So what is a Heat Network?
A heat network, also known as a district heating system or a community heating system, is a centralised system that supplies heat to multiple buildings or a whole neighborhood from a single or multiple heat sources. It is an alternative to individual building-based heating systems such as boilers or electric heaters.
In a heat network, heat is generated from various sources such as a central boiler plant, combined heat and power (CHP) plants, biomass boilers, geothermal energy, waste heat recovery systems, or renewable energy sources like solar thermal collectors. The generated heat is then distributed through a network of insulated pipes to deliver hot water or steam to buildings within the network.
The heat can be used for space heating, water heating, or both. It can serve a variety of buildings, including residential, commercial, and industrial properties. Each building connected to the heat network has a heat exchanger or a heat interface unit (HIU) that transfers the heat from the network to the building’s internal heating system.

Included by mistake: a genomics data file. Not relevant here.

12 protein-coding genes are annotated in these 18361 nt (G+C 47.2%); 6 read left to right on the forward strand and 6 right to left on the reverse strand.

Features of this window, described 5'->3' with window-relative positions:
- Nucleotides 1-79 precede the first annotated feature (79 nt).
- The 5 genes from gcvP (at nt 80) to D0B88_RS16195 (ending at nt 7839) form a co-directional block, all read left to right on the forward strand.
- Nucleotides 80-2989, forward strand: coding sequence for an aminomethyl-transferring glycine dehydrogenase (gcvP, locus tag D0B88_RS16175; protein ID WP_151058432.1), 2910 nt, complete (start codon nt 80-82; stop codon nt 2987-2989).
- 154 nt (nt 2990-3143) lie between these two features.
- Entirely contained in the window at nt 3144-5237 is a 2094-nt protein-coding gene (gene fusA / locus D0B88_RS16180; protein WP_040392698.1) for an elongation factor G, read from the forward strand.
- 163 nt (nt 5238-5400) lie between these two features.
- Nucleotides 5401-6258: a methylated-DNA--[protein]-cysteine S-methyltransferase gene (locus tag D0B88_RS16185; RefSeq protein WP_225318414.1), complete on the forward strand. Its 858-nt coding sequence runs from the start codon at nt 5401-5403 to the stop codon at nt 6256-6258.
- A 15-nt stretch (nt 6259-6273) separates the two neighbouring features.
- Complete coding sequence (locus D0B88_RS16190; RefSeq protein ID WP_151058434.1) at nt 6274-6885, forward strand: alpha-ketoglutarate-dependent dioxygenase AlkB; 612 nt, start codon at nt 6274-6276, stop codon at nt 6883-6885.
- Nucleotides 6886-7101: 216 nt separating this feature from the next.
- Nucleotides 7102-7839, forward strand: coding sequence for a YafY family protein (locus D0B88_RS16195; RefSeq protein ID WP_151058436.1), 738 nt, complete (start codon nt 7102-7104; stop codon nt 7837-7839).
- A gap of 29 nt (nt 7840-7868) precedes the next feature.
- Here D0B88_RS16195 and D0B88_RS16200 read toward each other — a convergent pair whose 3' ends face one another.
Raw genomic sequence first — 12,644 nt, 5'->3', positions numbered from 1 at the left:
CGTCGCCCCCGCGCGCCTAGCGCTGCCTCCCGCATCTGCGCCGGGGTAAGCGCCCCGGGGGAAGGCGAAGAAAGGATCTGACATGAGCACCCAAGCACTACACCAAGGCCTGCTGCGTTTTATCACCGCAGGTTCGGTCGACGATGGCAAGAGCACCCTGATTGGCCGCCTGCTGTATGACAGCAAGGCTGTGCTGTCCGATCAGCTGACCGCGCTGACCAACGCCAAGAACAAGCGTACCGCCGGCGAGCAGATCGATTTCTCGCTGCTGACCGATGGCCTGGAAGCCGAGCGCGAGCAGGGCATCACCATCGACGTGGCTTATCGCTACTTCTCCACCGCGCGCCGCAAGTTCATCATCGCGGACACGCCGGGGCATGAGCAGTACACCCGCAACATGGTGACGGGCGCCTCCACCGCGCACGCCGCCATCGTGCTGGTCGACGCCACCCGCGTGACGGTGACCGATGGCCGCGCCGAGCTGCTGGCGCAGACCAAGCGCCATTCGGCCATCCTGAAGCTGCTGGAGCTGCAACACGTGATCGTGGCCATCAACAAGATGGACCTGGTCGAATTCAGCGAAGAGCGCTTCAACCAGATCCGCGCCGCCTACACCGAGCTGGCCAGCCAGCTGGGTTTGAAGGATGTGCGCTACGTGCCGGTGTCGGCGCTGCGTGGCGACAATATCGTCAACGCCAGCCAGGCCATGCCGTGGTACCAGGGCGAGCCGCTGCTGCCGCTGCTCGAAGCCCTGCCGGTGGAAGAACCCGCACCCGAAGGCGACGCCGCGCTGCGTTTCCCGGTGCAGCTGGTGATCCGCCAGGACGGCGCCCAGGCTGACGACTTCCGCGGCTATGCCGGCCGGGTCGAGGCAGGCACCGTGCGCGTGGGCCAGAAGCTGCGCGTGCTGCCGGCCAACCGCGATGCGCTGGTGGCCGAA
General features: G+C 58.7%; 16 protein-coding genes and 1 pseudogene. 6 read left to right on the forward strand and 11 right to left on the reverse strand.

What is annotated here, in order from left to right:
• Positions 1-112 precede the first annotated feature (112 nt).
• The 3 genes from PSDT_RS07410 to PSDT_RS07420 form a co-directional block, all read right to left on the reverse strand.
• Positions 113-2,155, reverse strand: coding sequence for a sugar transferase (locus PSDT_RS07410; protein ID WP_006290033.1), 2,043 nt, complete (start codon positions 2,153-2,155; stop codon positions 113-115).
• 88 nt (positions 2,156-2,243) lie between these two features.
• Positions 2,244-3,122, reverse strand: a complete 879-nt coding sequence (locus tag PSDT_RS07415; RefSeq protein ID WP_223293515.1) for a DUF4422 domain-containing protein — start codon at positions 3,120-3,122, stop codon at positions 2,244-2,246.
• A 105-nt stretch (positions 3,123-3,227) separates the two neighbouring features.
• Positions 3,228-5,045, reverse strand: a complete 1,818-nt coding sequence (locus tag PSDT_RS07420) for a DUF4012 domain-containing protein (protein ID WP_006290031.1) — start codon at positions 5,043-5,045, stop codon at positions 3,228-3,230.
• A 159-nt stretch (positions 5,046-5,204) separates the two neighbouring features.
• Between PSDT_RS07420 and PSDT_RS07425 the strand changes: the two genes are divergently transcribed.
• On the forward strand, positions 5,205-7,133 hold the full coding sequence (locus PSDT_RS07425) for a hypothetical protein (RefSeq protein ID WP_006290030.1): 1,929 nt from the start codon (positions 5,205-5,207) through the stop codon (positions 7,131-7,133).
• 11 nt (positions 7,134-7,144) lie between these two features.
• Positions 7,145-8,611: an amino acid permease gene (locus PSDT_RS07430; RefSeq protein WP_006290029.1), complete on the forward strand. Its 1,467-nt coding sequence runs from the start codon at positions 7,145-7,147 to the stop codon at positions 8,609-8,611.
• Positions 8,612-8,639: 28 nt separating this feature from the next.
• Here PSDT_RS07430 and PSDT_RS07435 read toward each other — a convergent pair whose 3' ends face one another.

Heat networks offer several benefits. They can improve energy efficiency by utilising centralized heat generation, which can be more efficient than individual boilers. They can also reduce greenhouse gas emissions by utilising low-carbon or renewable heat sources. Heat networks can provide cost savings for consumers by reducing the maintenance and operational costs associated with individual heating systems. Additionally, they offer flexibility in energy sources, allowing integration of various renewable technologies.
Overall, heat networks are a means of delivering heat more efficiently and sustainably to multiple buildings, reducing energy waste and environmental impact.